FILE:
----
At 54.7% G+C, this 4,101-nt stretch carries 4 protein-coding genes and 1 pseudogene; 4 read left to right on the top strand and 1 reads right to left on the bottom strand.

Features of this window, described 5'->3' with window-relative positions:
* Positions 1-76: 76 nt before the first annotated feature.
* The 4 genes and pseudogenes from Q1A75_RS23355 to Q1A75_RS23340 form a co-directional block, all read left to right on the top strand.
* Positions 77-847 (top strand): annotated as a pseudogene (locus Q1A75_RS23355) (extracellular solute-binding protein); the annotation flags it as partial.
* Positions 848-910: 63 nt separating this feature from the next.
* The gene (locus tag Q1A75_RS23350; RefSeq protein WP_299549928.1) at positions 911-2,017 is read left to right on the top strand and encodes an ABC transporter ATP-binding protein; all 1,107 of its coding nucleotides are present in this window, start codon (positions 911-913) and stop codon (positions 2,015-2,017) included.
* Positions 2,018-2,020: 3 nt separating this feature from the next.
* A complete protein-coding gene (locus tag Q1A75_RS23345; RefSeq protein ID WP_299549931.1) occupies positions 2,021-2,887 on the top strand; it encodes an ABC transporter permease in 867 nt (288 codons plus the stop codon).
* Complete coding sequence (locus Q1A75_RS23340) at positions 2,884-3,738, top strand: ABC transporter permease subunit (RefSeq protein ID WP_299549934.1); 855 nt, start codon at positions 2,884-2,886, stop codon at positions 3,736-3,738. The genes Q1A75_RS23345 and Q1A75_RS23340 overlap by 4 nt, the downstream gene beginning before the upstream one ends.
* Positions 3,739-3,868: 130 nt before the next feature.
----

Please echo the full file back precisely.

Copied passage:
At 54.7% G+C, this 4,101-nt stretch carries 4 protein-coding genes and 1 pseudogene; 4 read left to right on the top strand and 1 reads right to left on the bottom strand.

Features of this window, described 5'->3' with window-relative positions:
* Positions 1-76: 76 nt before the first annotated feature.
* The 4 genes and pseudogenes from Q1A75_RS23355 to Q1A75_RS23340 form a co-directional block, all read left to right on the top strand.
* Positions 77-847 (top strand): annotated as a pseudogene (locus Q1A75_RS23355) (extracellular solute-binding protein); the annotation flags it as partial.
* Positions 848-910: 63 nt separating this feature from the next.
* The gene (locus tag Q1A75_RS23350; RefSeq protein WP_299549928.1) at positions 911-2,017 is read left to right on the top strand and encodes an ABC transporter ATP-binding protein; all 1,107 of its coding nucleotides are present in this window, start codon (positions 911-913) and stop codon (positions 2,015-2,017) included.
* Positions 2,018-2,020: 3 nt separating this feature from the next.
* A complete protein-coding gene (locus tag Q1A75_RS23345; RefSeq protein ID WP_299549931.1) occupies positions 2,021-2,887 on the top strand; it encodes an ABC transporter permease in 867 nt (288 codons plus the stop codon).
* Complete coding sequence (locus Q1A75_RS23340) at positions 2,884-3,738, top strand: ABC transporter permease subunit (RefSeq protein ID WP_299549934.1); 855 nt, start codon at positions 2,884-2,886, stop codon at positions 3,736-3,738. The genes Q1A75_RS23345 and Q1A75_RS23340 overlap by 4 nt, the downstream gene beginning before the upstream one ends.
* Positions 3,739-3,868: 130 nt before the next feature.